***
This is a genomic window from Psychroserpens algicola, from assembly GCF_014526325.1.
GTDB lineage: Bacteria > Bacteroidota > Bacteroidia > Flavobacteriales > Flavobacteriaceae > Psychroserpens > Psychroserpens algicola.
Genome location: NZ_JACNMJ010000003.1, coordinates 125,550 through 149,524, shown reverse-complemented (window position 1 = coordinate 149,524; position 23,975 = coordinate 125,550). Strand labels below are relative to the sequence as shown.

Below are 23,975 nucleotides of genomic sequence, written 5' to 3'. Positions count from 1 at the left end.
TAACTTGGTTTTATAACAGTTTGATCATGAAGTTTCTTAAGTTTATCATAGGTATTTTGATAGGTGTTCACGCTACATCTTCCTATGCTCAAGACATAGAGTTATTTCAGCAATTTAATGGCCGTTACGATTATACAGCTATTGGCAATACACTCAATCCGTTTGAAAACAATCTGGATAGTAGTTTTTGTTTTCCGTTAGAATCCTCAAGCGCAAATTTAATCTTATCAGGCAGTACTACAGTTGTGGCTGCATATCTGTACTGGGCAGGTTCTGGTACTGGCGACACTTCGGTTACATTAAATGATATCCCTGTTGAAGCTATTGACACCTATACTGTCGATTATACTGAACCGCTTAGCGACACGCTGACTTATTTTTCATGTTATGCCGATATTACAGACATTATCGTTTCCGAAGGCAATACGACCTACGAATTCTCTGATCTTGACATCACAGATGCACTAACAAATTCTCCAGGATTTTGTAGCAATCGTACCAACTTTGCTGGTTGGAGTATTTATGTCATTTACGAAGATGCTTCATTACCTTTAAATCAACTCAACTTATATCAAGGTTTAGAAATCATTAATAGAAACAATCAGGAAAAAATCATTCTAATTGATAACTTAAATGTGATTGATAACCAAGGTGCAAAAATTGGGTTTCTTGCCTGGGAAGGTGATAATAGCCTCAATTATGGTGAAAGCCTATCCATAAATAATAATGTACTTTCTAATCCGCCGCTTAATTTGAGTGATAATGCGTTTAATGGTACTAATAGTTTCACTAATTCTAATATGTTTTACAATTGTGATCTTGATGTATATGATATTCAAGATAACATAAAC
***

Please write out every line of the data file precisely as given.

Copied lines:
This is a genomic window from Psychroserpens algicola, from assembly GCF_014526325.1.
GTDB lineage: Bacteria > Bacteroidota > Bacteroidia > Flavobacteriales > Flavobacteriaceae > Psychroserpens > Psychroserpens algicola.
Genome location: NZ_JACNMJ010000003.1, coordinates 125,550 through 149,524, shown reverse-complemented (window position 1 = coordinate 149,524; position 23,975 = coordinate 125,550). Strand labels below are relative to the sequence as shown.

Below are 23,975 nucleotides of genomic sequence, written 5' to 3'. Positions count from 1 at the left end.
TAACTTGGTTTTATAACAGTTTGATCATGAAGTTTCTTAAGTTTATCATAGGTATTTTGATAGGTGTTCACGCTACATCTTCCTATGCTCAAGACATAGAGTTATTTCAGCAATTTAATGGCCGTTACGATTATACAGCTATTGGCAATACACTCAATCCGTTTGAAAACAATCTGGATAGTAGTTTTTGTTTTCCGTTAGAATCCTCAAGCGCAAATTTAATCTTATCAGGCAGTACTACAGTTGTGGCTGCATATCTGTACTGGGCAGGTTCTGGTACTGGCGACACTTCGGTTACATTAAATGATATCCCTGTTGAAGCTATTGACACCTATACTGTCGATTATACTGAACCGCTTAGCGACACGCTGACTTATTTTTCATGTTATGCCGATATTACAGACATTATCGTTTCCGAAGGCAATACGACCTACGAATTCTCTGATCTTGACATCACAGATGCACTAACAAATTCTCCAGGATTTTGTAGCAATCGTACCAACTTTGCTGGTTGGAGTATTTATGTCATTTACGAAGATGCTTCATTACCTTTAAATCAACTCAACTTATATCAAGGTTTAGAAATCATTAATAGAAACAATCAGGAAAAAATCATTCTAATTGATAACTTAAATGTGATTGATAACCAAGGTGCAAAAATTGGGTTTCTTGCCTGGGAAGGTGATAATAGCCTCAATTATGGTGAAAGCCTATCCATAAATAATAATGTACTTTCTAATCCGCCGCTTAATTTGAGTGATAATGCGTTTAATGGTACTAATAGTTTCACTAATTCTAATATGTTTTACAATTGTGATCTTGATGTATATGATATTCAAGATAACATAAAC